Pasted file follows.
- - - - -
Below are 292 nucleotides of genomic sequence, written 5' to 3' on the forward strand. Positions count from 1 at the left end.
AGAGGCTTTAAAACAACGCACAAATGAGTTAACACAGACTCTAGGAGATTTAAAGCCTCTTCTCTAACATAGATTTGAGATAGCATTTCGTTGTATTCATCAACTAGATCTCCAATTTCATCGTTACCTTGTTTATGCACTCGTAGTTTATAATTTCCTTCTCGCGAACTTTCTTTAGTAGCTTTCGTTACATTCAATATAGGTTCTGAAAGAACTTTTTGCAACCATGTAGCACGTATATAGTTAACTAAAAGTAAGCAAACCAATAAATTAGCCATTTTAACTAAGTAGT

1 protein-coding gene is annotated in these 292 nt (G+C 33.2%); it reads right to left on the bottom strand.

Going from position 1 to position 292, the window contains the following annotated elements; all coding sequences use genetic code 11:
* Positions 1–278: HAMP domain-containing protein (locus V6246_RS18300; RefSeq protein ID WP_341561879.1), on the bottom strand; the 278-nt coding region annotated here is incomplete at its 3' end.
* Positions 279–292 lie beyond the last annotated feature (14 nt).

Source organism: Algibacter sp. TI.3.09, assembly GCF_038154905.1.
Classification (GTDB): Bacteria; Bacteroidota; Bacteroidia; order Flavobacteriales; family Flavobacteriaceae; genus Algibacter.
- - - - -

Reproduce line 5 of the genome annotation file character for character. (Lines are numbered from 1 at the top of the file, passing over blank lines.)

* Positions 1–278: HAMP domain-containing protein (locus V6246_RS18300; RefSeq protein ID WP_341561879.1), on the bottom strand; the 278-nt coding region annotated here is incomplete at its 3' end.